Turkish Army Strikes Both ISIS and Kurdish YPG in Syria

Turkish Army tank in Northern Syria
A Turkish army minesweeper drives along a street near the northern Syrian rebel-held town of Mazraat Chahine in Aleppo Governorate, Syria, October 9. Turkish military has claimed it hit both ISIS and Kurdish YPG targets. Khalil Ashawi/REUTERS

Turkey's military has struck dozens of Islamic State and Kurdish YPG militia targets in Syria over the last 24 hours, depriving both groups of the ability to move around, the army said Monday, as its operation there entered a third month.

Backed by Turkish tanks, special forces and airstrikes, rebels fighting under the banner of the Free Syrian Army crossed into northern Syria on August 24 and took control of the border town of Jarablus from Islamic State largely unopposed.

In the latest moves in the operation, dubbed "Euphrates Shield," strikes by "fire support vehicles" hit 27 Islamic State targets and 19 belonging to the YPG, leaving both groups "without manoeuvring capacity," the written statement said.

President Tayyip Erdogan said Saturday the Turkish-backed forces would press on to the Islamic State-held town of al-Bab, emphasizing Ankara's drive to sweep its militants and Syrian Kurdish fighters from territory near its border.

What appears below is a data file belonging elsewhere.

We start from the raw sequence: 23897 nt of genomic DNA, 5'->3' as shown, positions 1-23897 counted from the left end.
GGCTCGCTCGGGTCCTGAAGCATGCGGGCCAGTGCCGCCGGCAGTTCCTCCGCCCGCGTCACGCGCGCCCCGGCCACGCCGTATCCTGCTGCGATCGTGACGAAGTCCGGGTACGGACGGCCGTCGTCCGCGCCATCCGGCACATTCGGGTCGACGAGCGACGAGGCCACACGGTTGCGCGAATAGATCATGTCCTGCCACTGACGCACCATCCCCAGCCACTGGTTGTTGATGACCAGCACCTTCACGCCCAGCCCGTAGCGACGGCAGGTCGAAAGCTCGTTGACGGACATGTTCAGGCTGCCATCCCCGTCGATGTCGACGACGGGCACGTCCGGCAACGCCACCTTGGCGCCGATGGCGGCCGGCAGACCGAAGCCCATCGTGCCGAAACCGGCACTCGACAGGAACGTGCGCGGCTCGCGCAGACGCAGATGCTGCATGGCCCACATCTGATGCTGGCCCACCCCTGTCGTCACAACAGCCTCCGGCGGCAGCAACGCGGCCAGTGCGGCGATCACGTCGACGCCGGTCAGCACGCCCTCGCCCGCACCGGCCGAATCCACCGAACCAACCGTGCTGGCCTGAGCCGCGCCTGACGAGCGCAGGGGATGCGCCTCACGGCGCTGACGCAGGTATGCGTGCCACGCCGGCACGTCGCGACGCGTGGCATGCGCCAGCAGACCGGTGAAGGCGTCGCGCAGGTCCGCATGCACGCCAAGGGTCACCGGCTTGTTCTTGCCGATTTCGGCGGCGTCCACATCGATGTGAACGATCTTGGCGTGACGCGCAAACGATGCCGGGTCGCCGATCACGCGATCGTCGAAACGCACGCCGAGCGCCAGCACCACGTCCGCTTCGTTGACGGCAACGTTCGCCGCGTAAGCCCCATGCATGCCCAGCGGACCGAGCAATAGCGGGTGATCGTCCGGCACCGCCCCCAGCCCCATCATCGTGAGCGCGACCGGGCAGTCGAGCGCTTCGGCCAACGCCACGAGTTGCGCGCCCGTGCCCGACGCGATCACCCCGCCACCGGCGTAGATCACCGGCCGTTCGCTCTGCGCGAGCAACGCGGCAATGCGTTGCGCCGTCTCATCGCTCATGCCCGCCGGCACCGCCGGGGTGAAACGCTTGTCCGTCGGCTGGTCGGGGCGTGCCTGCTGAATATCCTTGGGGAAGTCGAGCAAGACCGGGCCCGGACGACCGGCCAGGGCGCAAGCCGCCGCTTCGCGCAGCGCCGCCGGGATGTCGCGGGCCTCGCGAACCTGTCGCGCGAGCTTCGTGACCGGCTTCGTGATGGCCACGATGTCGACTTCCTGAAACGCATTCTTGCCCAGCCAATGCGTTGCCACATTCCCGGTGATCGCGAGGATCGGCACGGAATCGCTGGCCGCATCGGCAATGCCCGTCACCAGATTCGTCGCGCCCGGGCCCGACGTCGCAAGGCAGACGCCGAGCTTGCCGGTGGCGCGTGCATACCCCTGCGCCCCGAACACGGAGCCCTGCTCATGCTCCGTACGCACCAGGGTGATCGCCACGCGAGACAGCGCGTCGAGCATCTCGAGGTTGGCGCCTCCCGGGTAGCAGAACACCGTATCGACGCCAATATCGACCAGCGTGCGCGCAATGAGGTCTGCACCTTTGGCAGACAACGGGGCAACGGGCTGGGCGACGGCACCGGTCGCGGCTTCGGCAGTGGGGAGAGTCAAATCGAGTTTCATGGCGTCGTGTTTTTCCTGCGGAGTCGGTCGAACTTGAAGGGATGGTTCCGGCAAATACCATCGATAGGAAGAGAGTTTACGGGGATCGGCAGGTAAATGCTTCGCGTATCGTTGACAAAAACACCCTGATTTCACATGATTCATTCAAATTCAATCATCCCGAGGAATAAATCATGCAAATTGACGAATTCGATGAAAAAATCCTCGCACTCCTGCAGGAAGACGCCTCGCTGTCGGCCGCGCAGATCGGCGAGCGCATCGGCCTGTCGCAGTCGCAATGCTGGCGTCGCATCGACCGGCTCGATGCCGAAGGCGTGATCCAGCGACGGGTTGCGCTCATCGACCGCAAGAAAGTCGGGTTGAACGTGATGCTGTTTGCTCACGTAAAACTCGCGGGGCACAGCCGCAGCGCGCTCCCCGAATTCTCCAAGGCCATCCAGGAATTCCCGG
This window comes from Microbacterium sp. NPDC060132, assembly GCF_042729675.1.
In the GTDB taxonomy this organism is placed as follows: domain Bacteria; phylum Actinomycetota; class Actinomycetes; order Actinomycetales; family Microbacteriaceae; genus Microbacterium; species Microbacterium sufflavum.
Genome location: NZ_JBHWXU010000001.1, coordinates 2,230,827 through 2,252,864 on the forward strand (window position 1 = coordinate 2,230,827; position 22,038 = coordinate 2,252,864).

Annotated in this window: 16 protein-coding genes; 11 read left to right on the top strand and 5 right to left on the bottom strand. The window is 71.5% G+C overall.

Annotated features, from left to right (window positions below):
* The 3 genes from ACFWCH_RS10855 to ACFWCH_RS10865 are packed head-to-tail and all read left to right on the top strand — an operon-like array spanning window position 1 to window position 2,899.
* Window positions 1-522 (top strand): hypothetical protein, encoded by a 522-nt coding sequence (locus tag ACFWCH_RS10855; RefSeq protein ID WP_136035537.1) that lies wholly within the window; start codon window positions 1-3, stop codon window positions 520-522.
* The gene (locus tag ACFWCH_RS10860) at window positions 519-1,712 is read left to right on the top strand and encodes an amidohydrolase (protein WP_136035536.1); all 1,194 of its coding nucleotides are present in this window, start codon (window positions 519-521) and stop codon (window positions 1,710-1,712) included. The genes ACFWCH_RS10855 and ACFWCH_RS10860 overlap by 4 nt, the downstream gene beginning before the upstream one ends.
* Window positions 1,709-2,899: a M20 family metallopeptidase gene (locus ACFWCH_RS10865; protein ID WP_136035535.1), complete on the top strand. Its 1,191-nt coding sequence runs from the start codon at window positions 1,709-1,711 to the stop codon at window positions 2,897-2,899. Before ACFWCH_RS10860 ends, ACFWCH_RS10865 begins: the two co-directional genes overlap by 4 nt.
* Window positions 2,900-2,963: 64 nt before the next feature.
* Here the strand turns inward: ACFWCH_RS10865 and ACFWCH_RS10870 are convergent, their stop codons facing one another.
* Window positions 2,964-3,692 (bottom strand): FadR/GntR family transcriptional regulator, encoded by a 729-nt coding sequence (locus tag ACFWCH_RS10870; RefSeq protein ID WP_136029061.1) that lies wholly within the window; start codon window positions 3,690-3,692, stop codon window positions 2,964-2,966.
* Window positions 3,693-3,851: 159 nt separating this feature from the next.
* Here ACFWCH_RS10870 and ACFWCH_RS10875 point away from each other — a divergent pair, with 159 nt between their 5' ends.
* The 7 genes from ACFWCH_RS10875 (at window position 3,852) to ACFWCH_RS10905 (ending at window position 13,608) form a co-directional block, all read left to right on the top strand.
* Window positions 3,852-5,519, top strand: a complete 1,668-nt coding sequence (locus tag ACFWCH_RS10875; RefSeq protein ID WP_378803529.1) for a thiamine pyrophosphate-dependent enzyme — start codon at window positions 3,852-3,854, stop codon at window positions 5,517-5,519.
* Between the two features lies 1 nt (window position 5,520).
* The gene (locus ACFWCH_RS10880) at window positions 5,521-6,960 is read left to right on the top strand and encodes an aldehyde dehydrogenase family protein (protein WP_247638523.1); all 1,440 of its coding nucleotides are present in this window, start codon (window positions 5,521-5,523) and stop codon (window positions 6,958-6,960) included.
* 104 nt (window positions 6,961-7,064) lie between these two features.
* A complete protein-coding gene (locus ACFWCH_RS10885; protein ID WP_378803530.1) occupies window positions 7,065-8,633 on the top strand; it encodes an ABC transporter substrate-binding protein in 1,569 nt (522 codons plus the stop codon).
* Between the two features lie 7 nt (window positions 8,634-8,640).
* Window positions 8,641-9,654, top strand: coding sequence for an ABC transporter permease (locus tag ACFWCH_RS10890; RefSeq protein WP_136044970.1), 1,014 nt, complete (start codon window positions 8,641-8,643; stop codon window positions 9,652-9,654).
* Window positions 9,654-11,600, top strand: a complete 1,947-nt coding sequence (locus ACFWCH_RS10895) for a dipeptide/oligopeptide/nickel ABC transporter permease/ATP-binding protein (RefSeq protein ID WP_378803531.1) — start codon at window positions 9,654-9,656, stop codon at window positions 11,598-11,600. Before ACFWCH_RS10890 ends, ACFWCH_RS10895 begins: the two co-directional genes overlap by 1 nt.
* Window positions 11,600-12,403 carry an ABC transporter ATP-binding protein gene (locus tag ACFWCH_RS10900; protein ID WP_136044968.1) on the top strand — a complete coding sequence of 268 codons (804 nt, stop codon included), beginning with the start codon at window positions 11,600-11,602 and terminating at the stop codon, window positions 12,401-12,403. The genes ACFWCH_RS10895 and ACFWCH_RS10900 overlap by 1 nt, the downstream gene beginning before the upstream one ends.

The Syrian military said the presence of Turkish troops on Syrian soil was unacceptable and a "dangerous escalation and flagrant breach of Syria's sovereignty."

Erdogan also said Turkey would do what was necessary with its coalition partners in Syria's Raqqa, but would not work with the Syrian Kurdish fighters.

Differences over Syria have caused strains between NATO allies Turkey and the United States. Washington is backing the YPG militia, seeing it as an effective partner in the fight against Islamic State. Turkey fears the militia's advance will embolden Kurdish militants at home.

The Kurdistan Workers Party (PKK), designated a terrorist organization by Turkey and its Western allies, has fought a three-decade insurgency that has killed more than 40,000 people, mostly Kurds, in Turkey's largely Kurdish southeast.